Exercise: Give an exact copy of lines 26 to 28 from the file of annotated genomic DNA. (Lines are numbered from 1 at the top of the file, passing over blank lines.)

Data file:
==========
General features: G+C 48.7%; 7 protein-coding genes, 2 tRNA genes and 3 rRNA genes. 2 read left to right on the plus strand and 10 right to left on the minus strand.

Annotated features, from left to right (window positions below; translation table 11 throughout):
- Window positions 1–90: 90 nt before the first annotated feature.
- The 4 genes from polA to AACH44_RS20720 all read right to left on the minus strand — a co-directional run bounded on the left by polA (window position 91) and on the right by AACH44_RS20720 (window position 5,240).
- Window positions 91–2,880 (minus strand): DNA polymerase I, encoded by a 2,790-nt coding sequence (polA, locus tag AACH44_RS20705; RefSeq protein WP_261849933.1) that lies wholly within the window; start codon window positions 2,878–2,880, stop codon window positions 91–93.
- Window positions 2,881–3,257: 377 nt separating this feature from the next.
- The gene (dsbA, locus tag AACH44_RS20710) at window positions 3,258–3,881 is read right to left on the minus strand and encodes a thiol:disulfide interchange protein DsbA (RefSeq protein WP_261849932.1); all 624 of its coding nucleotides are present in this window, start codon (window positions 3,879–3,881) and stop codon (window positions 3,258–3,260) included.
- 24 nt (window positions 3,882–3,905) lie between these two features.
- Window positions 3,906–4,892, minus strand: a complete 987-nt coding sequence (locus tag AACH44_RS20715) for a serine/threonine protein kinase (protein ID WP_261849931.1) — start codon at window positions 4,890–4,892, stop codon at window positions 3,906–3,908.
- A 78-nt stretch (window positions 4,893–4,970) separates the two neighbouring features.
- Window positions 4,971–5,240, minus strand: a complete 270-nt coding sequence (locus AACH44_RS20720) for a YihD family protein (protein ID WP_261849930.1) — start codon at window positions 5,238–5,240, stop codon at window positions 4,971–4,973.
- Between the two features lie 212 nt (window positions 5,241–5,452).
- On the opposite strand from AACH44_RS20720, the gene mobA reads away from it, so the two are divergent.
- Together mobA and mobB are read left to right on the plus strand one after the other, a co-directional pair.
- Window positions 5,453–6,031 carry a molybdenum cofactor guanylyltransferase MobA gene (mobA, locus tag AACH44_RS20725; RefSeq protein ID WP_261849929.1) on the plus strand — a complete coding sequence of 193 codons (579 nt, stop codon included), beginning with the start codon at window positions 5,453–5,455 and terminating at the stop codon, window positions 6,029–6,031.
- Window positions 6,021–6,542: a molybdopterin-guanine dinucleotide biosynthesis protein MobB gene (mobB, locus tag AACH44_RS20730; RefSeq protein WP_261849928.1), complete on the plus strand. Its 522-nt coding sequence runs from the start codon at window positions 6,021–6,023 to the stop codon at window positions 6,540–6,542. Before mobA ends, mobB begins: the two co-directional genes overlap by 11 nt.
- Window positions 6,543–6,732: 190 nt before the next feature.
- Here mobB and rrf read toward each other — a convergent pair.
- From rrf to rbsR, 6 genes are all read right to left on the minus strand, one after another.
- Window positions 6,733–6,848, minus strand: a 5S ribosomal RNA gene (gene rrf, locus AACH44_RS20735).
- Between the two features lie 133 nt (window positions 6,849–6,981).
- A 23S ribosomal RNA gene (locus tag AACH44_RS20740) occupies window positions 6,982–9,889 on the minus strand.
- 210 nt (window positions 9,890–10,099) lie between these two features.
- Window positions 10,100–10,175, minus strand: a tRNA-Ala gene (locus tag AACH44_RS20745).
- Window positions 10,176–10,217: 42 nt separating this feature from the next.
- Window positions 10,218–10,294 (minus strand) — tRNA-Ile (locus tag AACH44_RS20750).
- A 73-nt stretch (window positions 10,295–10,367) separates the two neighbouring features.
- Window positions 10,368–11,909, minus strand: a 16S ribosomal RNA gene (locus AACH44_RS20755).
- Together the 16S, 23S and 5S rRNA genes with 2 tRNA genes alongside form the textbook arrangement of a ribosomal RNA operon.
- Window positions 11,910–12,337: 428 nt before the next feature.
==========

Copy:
- Window positions 10,218–10,294 (minus strand) — tRNA-Ile (locus tag AACH44_RS20750).
- A 73-nt stretch (window positions 10,295–10,367) separates the two neighbouring features.
- Window positions 10,368–11,909, minus strand: a 16S ribosomal RNA gene (locus AACH44_RS20755).